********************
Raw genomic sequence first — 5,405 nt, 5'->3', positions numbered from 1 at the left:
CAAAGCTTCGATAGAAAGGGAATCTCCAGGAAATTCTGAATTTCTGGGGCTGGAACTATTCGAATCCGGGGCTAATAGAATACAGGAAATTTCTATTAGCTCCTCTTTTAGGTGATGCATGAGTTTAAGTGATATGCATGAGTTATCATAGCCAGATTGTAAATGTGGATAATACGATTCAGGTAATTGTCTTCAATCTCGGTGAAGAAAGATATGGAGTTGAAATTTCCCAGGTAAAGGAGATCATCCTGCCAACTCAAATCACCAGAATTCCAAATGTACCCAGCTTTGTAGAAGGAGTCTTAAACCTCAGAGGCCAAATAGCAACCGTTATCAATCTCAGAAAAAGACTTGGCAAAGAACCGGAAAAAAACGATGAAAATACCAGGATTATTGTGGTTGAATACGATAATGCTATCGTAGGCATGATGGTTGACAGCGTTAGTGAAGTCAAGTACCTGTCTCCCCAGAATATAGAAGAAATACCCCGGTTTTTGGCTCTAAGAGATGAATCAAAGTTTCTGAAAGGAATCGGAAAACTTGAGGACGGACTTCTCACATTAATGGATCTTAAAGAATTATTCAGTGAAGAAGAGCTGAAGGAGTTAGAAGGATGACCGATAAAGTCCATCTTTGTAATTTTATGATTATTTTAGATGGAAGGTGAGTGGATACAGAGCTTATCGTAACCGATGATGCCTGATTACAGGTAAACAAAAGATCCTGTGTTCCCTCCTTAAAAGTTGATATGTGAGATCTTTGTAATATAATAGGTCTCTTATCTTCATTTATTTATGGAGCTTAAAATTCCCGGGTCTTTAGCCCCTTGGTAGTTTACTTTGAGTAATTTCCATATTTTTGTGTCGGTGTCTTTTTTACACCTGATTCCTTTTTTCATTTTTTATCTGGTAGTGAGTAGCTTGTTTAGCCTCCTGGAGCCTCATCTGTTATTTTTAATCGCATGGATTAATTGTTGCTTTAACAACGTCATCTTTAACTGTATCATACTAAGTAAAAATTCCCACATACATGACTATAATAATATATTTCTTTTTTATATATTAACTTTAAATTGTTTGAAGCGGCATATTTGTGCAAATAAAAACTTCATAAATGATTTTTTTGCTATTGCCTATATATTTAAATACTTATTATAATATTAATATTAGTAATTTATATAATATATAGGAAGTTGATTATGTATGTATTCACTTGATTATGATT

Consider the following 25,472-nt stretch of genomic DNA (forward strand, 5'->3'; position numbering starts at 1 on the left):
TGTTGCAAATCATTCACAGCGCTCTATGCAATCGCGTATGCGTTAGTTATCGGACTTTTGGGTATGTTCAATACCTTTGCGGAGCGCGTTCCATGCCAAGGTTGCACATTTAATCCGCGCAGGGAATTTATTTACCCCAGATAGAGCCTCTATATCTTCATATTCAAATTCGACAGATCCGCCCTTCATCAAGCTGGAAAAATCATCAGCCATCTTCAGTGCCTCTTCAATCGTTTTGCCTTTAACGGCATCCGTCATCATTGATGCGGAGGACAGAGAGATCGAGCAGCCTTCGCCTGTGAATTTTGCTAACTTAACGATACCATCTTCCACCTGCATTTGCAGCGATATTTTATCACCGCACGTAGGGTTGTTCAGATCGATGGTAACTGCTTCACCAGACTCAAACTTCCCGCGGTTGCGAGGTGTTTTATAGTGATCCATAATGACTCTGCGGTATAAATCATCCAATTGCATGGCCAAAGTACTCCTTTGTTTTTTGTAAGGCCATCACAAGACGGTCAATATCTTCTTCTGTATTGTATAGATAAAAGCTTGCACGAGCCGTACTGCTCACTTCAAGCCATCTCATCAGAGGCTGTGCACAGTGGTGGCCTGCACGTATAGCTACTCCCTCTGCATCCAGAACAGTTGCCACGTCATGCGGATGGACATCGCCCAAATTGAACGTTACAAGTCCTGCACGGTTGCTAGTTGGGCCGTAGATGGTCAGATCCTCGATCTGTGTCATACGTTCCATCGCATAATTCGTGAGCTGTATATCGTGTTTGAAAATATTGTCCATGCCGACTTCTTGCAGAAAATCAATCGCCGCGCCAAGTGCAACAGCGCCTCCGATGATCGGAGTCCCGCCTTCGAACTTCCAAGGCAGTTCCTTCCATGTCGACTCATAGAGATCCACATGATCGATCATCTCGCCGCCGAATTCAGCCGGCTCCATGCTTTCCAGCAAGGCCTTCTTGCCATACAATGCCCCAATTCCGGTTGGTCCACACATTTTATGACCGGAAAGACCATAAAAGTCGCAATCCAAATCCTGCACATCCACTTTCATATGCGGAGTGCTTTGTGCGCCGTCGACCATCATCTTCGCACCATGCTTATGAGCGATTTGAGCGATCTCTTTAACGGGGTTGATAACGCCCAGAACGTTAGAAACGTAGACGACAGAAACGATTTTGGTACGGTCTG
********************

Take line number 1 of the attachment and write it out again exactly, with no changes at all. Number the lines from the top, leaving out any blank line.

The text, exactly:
Raw genomic sequence first — 5,405 nt, 5'->3', positions numbered from 1 at the left: